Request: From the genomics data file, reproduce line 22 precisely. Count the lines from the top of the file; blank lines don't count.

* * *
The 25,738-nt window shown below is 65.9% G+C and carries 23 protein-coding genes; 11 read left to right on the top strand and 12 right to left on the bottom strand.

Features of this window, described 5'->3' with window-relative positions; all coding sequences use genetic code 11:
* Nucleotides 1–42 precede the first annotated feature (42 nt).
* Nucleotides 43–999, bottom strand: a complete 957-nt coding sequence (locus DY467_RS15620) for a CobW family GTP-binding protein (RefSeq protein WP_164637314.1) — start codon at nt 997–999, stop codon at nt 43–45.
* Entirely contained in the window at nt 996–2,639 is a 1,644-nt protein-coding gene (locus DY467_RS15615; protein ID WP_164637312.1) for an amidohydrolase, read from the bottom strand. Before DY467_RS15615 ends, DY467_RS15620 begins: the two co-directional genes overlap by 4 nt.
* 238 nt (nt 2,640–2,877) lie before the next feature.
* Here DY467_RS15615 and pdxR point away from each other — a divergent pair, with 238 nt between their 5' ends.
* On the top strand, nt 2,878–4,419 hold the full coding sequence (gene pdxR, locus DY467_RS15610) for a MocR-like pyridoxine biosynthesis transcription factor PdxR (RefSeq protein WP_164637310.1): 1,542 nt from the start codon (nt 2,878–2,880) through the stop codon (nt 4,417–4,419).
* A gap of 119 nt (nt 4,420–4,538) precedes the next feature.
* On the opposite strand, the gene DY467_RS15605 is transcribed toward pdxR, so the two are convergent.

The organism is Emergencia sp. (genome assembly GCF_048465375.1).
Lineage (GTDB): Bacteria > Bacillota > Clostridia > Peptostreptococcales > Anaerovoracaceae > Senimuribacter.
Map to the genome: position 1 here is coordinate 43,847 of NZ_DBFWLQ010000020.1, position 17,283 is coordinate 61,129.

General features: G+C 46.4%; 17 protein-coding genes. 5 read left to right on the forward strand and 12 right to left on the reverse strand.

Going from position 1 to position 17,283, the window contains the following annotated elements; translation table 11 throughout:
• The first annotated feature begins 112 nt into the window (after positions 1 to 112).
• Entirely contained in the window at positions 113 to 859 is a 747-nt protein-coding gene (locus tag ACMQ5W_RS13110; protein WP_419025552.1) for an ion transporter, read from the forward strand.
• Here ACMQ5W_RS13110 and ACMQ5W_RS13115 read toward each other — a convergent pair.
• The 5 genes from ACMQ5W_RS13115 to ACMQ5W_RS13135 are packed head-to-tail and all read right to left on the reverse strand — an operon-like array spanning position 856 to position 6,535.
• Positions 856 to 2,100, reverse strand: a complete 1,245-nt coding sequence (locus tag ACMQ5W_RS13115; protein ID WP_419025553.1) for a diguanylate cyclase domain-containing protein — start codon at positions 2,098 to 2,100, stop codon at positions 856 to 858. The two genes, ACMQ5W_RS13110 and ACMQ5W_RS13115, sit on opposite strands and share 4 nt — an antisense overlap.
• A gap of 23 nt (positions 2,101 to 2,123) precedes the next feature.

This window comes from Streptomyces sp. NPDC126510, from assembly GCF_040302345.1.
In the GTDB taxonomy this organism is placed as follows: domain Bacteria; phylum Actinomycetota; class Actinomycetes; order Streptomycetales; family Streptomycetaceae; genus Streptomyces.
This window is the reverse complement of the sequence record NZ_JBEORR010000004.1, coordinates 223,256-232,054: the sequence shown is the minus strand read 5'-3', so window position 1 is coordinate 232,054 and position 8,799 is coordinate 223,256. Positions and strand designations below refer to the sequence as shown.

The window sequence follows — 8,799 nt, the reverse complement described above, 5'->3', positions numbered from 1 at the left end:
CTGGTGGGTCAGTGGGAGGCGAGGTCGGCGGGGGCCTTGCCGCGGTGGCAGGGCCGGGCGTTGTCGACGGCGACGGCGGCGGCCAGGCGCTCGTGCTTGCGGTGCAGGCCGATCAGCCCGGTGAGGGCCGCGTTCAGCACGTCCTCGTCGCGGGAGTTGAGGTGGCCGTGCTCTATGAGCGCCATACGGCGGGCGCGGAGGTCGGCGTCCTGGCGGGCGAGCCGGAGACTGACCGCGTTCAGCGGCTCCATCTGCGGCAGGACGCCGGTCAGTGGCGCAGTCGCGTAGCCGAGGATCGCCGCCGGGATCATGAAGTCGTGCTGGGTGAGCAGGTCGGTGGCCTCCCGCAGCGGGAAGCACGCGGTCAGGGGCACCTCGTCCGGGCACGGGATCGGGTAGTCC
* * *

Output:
This window comes from Streptomyces sp. NPDC126510, from assembly GCF_040302345.1.